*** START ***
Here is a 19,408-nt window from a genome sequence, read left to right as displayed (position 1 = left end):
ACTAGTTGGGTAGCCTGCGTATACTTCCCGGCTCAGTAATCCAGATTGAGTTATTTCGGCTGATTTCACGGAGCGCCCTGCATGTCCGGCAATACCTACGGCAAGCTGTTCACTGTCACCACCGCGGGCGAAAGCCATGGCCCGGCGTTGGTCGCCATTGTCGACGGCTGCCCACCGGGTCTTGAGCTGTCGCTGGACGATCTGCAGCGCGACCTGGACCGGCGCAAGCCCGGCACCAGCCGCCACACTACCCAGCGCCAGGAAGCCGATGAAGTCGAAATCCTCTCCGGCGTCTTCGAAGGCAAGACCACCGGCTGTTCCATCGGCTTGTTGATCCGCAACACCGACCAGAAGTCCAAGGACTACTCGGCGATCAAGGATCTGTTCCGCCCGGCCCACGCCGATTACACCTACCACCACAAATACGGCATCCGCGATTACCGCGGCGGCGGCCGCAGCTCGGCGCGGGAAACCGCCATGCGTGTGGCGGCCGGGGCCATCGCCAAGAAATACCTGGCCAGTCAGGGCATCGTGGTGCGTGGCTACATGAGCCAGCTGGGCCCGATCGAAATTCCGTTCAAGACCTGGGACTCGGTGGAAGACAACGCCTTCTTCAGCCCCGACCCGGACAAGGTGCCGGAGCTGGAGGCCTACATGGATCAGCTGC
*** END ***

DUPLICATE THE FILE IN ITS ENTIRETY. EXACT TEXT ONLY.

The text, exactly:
Here is a 19,408-nt window from a genome sequence, read left to right as displayed (position 1 = left end):
ACTAGTTGGGTAGCCTGCGTATACTTCCCGGCTCAGTAATCCAGATTGAGTTATTTCGGCTGATTTCACGGAGCGCCCTGCATGTCCGGCAATACCTACGGCAAGCTGTTCACTGTCACCACCGCGGGCGAAAGCCATGGCCCGGCGTTGGTCGCCATTGTCGACGGCTGCCCACCGGGTCTTGAGCTGTCGCTGGACGATCTGCAGCGCGACCTGGACCGGCGCAAGCCCGGCACCAGCCGCCACACTACCCAGCGCCAGGAAGCCGATGAAGTCGAAATCCTCTCCGGCGTCTTCGAAGGCAAGACCACCGGCTGTTCCATCGGCTTGTTGATCCGCAACACCGACCAGAAGTCCAAGGACTACTCGGCGATCAAGGATCTGTTCCGCCCGGCCCACGCCGATTACACCTACCACCACAAATACGGCATCCGCGATTACCGCGGCGGCGGCCGCAGCTCGGCGCGGGAAACCGCCATGCGTGTGGCGGCCGGGGCCATCGCCAAGAAATACCTGGCCAGTCAGGGCATCGTGGTGCGTGGCTACATGAGCCAGCTGGGCCCGATCGAAATTCCGTTCAAGACCTGGGACTCGGTGGAAGACAACGCCTTCTTCAGCCCCGACCCGGACAAGGTGCCGGAGCTGGAGGCCTACATGGATCAGCTGC